ERIC Number: ED258086
Record Type: RIE
Publication Date: 1985-May-2
Reference Count: 0
Training Moral Reasoning without Training Morality.
Kaplan, Martin F.; Amstutz, Diane K.
One common paradigm used to study moral reasoning involves assessing the reasoning leading to choices among alternative actions, each with moral implications. Preconventional reasoning emphasizes external rewards and punishments, conventional reasoning centers on acceptance of societal rules and expectations, and postconventional reasoning is based on abstract, internalized principles of ethical behavior. To address the problems associated with the confusion between reasoning and values in moral reasoning research a group of high school freshmen responded to four nonmoral social judgment tasks. Subjects (N=32) in the training group participated in discussions which led them from simpler to more configural reasoning. Controls (N=32) responded to the same tasks without discussion. All subjects then took a moral choice task involving eight basic scenarios, each providing a choice dilemma involving conflicting moral principles. Comparison between training and control groups revealed that trained subjects were more configural in integrating information about preconventional, conventional, and postconventional outcomes in subsequent moral choice dilemmas. Although trained subjects combined the rationales in a more complex manner than did the controls, there was no tendency for trained subjects to uniformly choose more moral alternatives. These results suggest that reasoning complexity can be directly trained, and trained separately from moral values. Training complex reasoning in nonmoral tasks appeared to avoid the pitfall of inculcating moralistic values. (NRB)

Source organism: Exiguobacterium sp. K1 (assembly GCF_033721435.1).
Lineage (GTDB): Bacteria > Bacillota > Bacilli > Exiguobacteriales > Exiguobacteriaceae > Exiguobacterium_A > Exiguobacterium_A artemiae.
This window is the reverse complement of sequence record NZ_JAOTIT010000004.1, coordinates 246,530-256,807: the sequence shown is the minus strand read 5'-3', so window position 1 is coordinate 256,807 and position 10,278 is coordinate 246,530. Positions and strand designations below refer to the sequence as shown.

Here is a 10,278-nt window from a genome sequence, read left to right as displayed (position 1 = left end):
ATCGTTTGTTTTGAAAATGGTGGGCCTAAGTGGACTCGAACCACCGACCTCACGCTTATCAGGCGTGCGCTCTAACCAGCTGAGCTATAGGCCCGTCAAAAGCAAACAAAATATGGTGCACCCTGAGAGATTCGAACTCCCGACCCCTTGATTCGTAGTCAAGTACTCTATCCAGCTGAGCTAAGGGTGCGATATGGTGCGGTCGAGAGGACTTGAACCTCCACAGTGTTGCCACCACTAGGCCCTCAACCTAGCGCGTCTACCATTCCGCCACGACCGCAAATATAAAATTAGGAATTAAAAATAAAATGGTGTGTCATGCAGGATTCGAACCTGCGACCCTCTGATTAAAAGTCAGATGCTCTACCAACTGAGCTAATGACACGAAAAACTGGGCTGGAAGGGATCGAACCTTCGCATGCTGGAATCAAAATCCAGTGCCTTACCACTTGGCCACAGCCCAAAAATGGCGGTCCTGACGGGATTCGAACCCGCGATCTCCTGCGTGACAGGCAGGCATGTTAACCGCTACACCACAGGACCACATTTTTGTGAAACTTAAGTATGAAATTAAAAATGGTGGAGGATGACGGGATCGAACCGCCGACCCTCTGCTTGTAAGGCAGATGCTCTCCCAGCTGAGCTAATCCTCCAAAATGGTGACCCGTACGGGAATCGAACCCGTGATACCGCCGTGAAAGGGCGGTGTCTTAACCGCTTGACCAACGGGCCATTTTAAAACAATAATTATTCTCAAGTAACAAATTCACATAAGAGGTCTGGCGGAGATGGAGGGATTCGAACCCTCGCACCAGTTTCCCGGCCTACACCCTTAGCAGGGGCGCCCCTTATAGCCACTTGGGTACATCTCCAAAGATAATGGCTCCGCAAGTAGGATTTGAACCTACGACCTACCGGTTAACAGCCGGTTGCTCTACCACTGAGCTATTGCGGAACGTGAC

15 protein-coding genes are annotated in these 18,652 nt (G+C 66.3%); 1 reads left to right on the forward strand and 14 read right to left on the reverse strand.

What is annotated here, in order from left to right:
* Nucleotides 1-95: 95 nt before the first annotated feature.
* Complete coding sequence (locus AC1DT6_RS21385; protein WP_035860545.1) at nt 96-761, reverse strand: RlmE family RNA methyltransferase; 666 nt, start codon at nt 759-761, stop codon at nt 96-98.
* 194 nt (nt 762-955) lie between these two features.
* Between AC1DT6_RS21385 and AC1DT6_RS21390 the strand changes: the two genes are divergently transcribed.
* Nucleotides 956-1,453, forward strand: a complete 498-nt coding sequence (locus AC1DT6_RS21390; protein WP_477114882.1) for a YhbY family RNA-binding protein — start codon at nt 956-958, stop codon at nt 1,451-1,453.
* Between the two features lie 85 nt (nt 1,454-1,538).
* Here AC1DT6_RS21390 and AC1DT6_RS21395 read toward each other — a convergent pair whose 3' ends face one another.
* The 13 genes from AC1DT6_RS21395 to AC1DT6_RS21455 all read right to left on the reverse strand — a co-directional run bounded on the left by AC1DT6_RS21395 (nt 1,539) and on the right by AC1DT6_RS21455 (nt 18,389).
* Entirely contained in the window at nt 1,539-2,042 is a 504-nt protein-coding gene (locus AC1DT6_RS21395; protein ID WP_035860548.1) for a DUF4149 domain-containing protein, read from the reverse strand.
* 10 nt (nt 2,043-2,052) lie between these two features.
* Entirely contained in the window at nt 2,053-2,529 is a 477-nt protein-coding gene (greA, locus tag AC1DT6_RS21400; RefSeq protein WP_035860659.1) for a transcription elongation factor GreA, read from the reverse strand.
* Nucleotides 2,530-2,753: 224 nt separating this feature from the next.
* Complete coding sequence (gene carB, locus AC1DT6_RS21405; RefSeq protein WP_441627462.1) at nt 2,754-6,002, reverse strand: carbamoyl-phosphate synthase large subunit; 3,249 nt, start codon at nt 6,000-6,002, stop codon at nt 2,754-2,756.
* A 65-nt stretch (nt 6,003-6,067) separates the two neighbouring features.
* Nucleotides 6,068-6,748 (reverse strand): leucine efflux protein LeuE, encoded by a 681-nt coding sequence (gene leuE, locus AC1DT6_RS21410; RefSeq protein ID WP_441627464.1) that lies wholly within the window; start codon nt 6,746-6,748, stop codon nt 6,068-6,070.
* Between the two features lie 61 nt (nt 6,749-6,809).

Publication Type: Reports - Research; Speeches/Meeting Papers
Education Level: N/A
Authoring Institution: N/A
Note: Paper presented at the Annual Meeting of the Midwestern Psychological Association (57th, Chicago, IL, May 2-4, 1985). Research was aided by a Doctoral Fellowship Award from Northern Illinos University to the second author.